Updated 04/06/11 – 5:03 p.m.
CHICAGO (CBS) – Mayor-elect Rahm Emanuel said Wednesday that voters in Tuesday’s election sent the same message as when he was elected mayor in February: Chicagoans are demanding change.
Between Tuesday’s runoff elections and the earlier round of elections in February, 13 new aldermen have been elected to the City Council, a turnover of more than a third of the body.
LISTEN: Newsradio 780′s Regine Schlesinger reports
Seven of the 10 aldermanic candidates Emanuel endorsed won on Tuesday.
Emanuel said the turnover of the City Council shows voters want to see a new cooperative spirit in addressing issues ranging from public safety to education.
“People want change,” Emanuel said. “You’ll have a new mayor. A third of the council is new. You’ll get change.”
Emanuel, who will succeed longtime Mayor Richard M. Daley next month, said he hopes to have a collaborative relationship with the aldermen.
“I’m not an emperor. And here’s the thing: I want a spirit of cooperation,” Emanuel said.
CBS 2 Chief Correspondent Jay Levine visited City Hall the day after the election and, although there weren’t any noticeable changes there yet, he found some interesting insights.
Veteran Ald. Walter Burnett Jr. (27th) said the new aldermen will have to go through a trial by fire.
“You don’t have a chance to go take a course, spend three weeks getting trained. You have to get on the ground and start working right away,” Burnett said.
Burnett and other current aldermen were going about business as usual at committee meetings on Wednesday.
One outgoing council member, Ald. Helen Shiller (46th) talked about the time she spent learning the ropes.
“It took me two years to get enough of a handle, and I had been very active in stuff for several years before that,” Shiller said.
There weren’t any obvious changes on the Fifth Floor either, where Mayor Richard M. Daley went about his usual business while his successor, Mayor-elect Rahm Emanuel, was across town pushing a new high tech 311 complaint center.
Emanuel said voters have sent a message in this year’s city elections.
“The voters in two elections, back to back, have been consistent in their voice for change,” Emanuel said.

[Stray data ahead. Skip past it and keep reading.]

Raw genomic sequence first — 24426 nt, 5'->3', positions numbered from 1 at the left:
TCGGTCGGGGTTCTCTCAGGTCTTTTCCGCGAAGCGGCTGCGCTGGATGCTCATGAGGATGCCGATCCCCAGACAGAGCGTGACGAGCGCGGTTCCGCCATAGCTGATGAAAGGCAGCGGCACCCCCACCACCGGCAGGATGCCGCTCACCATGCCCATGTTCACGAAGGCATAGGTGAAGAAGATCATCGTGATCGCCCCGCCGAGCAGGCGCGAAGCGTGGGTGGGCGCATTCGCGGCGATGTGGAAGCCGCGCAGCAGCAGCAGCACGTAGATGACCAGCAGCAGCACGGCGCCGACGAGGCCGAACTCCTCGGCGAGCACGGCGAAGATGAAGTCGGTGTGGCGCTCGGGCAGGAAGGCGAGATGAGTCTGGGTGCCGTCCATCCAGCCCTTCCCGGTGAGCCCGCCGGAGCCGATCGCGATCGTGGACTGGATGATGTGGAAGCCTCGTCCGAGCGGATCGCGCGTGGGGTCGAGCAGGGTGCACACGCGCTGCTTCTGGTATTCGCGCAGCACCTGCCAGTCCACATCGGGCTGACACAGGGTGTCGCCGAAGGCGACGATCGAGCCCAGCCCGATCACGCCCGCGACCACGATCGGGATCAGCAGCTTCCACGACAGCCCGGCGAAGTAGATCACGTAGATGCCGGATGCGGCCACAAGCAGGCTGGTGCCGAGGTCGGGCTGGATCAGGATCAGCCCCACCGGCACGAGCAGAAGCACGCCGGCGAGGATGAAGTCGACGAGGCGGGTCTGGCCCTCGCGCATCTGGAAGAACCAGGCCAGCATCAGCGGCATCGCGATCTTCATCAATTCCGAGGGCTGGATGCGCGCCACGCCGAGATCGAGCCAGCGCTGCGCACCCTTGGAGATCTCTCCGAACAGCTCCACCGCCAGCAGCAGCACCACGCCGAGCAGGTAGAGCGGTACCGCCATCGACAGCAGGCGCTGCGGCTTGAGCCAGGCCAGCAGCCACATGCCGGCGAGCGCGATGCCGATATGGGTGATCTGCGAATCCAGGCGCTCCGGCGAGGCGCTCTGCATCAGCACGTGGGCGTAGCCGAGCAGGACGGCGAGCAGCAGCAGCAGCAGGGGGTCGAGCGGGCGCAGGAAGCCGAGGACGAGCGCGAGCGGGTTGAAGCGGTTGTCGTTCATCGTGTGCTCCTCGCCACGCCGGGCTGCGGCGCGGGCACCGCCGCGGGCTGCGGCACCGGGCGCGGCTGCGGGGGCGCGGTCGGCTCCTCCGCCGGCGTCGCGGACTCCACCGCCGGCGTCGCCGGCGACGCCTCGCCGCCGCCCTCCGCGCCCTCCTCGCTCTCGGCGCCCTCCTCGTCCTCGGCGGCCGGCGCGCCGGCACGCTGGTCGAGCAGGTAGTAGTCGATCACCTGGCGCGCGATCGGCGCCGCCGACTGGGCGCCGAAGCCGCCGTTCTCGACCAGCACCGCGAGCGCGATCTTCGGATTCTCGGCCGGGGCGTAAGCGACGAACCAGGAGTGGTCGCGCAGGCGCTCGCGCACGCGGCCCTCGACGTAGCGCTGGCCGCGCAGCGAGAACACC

While new aldermen like the 50th Ward’s Debra Silverstein were still out celebrating or thanking voters, others, like the 38th Ward’s Tim Cullerton, previously appointed to fill an unexpired term, were already on the job, and looking ahead.
“We can’t afford any more property tax increases so we’re gonna have to come up with new sources of revenue … whether that be a casino or some other source not related to a property tax,” Cullerton said.
Asked whether having so many new faces on the City Council would help or hurt Emanuel as he takes over in the mayor’s office, Burnett said, “I think they will help him … because I think he gives me the impression that he’s looking to embrace new ideas.”
Emanuel has repeatedly said that he wants to cooperate with the aldermen to reform City Hall.
“I want a spirit of cooperation. I want people to come to their jobs as alderman, as I will as mayor, in a spirit of finding solutions in a collaborative basis to the problems,” he said. “You cannot come to this, with all the challenges we have in our school system, our neighborhood schools and our streets and the safety, or our economy, with the attitude of a folded arm that says ‘No.’”
First-term Ald. Scott Waguespack (32nd) said he thinks Emanuel’s relationship with the City Council will be different from Daley’s.
“I think it will be and I think it should be,” Waguespack said. “We’re gonna keep that door open for as long as we can and make sure that happens.”
Waguespack is one of a number of aldermen with a foot in several camps. He’s been on the City Council for four years now, but didn’t always toe the Daley line.